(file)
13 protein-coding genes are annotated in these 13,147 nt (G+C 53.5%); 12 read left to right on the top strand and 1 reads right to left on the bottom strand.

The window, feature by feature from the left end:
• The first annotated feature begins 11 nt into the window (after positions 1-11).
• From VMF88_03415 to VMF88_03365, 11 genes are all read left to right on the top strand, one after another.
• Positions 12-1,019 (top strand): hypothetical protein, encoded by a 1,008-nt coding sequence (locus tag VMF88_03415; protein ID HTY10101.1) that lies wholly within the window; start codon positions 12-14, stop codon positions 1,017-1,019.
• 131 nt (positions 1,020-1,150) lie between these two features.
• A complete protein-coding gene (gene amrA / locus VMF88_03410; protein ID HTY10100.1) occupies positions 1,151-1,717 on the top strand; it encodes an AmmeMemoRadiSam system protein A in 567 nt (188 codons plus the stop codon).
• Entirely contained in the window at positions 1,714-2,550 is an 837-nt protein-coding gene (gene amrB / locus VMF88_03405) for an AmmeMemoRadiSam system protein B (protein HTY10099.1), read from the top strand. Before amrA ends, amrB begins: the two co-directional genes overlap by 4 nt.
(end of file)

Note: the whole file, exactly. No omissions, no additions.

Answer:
13 protein-coding genes are annotated in these 13,147 nt (G+C 53.5%); 12 read left to right on the top strand and 1 reads right to left on the bottom strand.

The window, feature by feature from the left end:
• The first annotated feature begins 11 nt into the window (after positions 1-11).
• From VMF88_03415 to VMF88_03365, 11 genes are all read left to right on the top strand, one after another.
• Positions 12-1,019 (top strand): hypothetical protein, encoded by a 1,008-nt coding sequence (locus tag VMF88_03415; protein ID HTY10101.1) that lies wholly within the window; start codon positions 12-14, stop codon positions 1,017-1,019.
• 131 nt (positions 1,020-1,150) lie between these two features.
• A complete protein-coding gene (gene amrA / locus VMF88_03410; protein ID HTY10100.1) occupies positions 1,151-1,717 on the top strand; it encodes an AmmeMemoRadiSam system protein A in 567 nt (188 codons plus the stop codon).
• Entirely contained in the window at positions 1,714-2,550 is an 837-nt protein-coding gene (gene amrB / locus VMF88_03405) for an AmmeMemoRadiSam system protein B (protein HTY10099.1), read from the top strand. Before amrA ends, amrB begins: the two co-directional genes overlap by 4 nt.